Keeping Up with Mental Health Wellness as We Come Back for the Fall Semester

Gaston Beltran, Phoenix Staff Writer

Entrance to Governors State University’s Counseling and Wellness Center (Courtesy of medical staff Cassandra Brooks & Angelie Purifoy)

Everyone has been dealing with issues brought on by the COVID-19 pandemic: financial problems, fewer helpful resources, and especially the impact on mental health. It is imperative that not only students, but also others take a personal inventory and examine their mental health.  

As part of Governors State University’s core values of investing in student success, demonstrating inclusiveness and diversity, and promotion of quality of life, many people at GSU have been designated to help students maintain good mental health as they continue with their coursework.  

With the amount of work needed to support Governors State University’s mission, it is no surprise that numerous people are engaged in activities designed to help alleviate some of the effects of the pandemic. Some of those effects are anxiety, nervousness, and depression about finances, family care, hourly labor cuts and other circumstances out of an individual’s control.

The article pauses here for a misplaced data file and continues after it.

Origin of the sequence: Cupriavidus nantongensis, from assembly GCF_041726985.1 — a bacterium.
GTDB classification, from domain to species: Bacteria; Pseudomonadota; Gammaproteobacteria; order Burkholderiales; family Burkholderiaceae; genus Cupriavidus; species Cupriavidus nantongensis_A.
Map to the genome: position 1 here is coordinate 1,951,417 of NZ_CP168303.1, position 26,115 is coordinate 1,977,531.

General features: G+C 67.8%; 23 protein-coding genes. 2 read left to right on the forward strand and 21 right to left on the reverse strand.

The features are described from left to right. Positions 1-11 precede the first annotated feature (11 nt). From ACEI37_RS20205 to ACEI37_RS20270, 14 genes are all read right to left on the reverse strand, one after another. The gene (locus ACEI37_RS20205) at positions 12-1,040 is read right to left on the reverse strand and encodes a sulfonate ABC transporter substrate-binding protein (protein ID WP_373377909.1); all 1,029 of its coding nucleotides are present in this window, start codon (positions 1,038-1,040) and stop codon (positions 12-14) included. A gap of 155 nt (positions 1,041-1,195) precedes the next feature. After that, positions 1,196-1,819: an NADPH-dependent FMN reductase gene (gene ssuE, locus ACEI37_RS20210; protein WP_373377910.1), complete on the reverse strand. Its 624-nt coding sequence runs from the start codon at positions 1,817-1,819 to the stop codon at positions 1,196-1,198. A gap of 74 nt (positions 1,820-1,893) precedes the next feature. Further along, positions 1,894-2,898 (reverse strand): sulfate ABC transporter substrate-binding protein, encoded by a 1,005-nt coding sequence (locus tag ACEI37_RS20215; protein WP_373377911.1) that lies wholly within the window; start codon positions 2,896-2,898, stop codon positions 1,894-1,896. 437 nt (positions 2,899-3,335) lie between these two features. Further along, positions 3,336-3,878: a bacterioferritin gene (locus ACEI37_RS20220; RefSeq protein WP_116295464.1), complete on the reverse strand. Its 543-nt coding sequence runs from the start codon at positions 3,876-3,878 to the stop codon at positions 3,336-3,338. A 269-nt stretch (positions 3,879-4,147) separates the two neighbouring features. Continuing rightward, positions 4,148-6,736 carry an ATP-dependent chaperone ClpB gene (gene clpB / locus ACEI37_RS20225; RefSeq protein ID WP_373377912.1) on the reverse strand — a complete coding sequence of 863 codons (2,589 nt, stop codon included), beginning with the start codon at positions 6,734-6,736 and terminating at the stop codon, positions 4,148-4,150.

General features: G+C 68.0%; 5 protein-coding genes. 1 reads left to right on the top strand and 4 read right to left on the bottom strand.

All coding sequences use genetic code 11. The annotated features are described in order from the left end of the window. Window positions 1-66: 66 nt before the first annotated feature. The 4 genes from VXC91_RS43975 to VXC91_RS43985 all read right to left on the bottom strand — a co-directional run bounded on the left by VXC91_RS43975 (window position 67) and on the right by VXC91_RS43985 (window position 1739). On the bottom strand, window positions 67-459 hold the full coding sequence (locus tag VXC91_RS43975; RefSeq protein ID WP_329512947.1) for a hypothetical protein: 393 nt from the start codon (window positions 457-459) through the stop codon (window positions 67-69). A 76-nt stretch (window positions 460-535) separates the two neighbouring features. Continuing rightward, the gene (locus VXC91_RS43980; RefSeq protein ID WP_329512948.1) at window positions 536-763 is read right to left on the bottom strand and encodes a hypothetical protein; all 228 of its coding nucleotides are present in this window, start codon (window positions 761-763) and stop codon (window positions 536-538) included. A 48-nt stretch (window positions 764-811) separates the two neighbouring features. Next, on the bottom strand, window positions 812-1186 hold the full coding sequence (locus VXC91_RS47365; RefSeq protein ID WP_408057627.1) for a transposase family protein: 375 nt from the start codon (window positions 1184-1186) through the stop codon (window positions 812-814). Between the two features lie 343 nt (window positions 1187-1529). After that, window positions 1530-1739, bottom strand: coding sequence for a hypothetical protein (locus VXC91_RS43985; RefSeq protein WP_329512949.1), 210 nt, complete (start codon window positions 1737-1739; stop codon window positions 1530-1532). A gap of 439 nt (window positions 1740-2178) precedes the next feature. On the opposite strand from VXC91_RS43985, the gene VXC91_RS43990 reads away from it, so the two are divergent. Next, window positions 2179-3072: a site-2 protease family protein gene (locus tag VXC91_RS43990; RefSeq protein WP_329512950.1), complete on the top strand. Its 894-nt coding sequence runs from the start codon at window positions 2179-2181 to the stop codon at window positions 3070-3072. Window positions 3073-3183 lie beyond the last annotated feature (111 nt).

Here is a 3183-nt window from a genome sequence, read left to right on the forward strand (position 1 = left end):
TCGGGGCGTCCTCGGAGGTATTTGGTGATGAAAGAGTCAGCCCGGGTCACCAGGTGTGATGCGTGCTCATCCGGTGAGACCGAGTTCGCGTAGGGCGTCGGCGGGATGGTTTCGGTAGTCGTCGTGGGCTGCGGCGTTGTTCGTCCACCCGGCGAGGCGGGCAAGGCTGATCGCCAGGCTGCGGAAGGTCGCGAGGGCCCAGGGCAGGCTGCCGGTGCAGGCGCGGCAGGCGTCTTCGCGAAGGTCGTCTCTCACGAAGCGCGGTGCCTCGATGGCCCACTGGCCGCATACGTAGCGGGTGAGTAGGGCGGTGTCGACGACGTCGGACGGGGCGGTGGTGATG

The Phoenix contacted the Counseling and Wellness Center at GSU to ask about what actions students and others can take or how they can make an appointment to talk to a counselor.  

First, any student can call 7082352114 for information on how to make an official appointment.  

Sabrina Roseborough, the office manager of the Counseling and Wellness Center facilitates making appointments to see the counselors. She told The Phoenix that the Center is there to advocate for the students and that all students should feel free to reach out. 

The counseling office hours are Monday through Friday 9am-5pm, and Sabrina can be reached at 708-235-7334 by phone and [email protected] by email.  

Roseborough said that those outside of the student body should take advantage of the Counseling Lab that is open to community members. The Lab’s phone number is 708-534-4545. 

She said that there are two 24-hour crisis lines available to anyone who needs urgent assistance:  708-429-7255 or 815-744-5280.